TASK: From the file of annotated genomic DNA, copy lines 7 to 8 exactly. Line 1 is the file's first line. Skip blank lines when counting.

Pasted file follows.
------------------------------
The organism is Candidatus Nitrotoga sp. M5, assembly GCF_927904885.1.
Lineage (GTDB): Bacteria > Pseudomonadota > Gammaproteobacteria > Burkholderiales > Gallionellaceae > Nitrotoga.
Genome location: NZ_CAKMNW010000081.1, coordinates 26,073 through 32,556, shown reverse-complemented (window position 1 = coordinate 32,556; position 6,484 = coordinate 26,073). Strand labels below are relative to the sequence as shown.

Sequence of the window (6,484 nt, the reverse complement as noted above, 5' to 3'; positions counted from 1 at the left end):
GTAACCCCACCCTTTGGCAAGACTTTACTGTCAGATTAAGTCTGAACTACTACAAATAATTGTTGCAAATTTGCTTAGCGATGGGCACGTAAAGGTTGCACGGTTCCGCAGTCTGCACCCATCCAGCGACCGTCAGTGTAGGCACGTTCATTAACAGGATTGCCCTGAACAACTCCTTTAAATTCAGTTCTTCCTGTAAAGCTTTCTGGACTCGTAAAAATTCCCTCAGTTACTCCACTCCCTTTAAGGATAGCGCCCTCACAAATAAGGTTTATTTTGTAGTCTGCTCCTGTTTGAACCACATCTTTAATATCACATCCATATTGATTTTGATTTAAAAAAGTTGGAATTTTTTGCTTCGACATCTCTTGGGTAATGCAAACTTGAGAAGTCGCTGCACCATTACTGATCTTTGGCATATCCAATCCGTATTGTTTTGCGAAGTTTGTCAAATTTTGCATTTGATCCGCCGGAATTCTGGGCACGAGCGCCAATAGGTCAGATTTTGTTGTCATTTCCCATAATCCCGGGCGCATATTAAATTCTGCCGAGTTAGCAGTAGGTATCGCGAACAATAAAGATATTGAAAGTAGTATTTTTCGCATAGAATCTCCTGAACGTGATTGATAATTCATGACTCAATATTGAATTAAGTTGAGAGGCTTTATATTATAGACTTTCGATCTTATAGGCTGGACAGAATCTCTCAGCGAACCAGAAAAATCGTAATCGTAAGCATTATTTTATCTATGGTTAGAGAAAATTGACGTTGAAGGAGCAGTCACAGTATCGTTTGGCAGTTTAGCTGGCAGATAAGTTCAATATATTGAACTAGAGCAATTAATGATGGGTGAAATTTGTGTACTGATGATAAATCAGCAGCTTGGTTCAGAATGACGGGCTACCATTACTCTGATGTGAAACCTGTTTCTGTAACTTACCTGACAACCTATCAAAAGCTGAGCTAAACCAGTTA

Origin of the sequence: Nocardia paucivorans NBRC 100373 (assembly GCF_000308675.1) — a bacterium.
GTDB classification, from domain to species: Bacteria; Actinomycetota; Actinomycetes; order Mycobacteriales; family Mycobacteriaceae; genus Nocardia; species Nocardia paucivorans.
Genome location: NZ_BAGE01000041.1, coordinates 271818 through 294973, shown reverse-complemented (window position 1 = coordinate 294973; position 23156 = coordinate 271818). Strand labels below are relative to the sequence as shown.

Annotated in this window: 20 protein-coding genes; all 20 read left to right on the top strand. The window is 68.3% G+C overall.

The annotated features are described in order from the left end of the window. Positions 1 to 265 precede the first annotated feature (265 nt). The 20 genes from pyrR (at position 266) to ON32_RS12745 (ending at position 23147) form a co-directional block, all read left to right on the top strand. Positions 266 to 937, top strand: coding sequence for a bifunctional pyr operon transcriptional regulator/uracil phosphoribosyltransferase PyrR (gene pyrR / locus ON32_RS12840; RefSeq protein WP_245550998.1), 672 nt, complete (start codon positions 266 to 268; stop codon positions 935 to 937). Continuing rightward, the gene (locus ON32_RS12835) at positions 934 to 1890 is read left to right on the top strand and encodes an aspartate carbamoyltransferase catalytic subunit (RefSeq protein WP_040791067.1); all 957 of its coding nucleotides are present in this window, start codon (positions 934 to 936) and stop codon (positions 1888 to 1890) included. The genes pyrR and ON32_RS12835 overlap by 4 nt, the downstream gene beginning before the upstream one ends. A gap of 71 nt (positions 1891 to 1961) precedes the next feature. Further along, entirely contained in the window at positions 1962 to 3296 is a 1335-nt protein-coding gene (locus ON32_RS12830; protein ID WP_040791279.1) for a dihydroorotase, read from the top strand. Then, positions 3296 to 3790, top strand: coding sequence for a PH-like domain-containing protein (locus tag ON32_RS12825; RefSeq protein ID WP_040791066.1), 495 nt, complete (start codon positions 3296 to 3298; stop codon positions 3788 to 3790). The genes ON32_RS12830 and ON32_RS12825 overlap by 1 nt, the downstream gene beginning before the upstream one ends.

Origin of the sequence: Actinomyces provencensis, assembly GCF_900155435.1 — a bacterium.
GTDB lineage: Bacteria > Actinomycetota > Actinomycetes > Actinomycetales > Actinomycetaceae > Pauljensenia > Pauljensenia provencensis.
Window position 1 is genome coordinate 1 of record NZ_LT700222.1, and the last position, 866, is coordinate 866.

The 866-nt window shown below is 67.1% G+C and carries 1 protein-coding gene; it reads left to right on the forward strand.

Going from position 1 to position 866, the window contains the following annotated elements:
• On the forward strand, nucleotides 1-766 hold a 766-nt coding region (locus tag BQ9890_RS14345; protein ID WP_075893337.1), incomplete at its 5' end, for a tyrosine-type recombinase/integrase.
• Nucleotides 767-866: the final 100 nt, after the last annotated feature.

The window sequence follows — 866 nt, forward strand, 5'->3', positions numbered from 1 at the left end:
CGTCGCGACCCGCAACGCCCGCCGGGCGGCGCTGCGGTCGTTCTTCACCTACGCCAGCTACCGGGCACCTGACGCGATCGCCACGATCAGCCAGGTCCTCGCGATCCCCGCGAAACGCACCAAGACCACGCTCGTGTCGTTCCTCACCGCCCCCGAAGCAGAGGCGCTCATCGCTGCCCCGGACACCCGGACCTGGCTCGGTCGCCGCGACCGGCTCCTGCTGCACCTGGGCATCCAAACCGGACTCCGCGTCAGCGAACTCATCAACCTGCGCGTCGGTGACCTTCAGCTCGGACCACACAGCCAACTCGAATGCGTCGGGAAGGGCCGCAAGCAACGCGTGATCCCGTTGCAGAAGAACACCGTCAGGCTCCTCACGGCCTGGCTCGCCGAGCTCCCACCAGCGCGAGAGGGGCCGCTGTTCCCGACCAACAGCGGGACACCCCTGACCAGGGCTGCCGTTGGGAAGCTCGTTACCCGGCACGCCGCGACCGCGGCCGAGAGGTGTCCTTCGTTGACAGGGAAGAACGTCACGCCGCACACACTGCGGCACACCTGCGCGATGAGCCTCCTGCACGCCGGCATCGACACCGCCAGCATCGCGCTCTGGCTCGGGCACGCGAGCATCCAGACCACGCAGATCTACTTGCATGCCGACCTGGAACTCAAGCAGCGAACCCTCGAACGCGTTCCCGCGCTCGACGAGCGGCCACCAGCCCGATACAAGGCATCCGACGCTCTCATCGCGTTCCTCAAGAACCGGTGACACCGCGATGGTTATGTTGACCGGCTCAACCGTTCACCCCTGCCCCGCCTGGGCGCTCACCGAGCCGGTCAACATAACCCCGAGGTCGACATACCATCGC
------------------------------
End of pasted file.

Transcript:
GTDB classification, from domain to species: Bacteria; Actinomycetota; Actinomycetes; order Mycobacteriales; family Mycobacteriaceae; genus Nocardia; species Nocardia paucivorans.
Genome location: NZ_BAGE01000041.1, coordinates 271818 through 294973, shown reverse-complemented (window position 1 = coordinate 294973; position 23156 = coordinate 271818). Strand labels below are relative to the sequence as shown.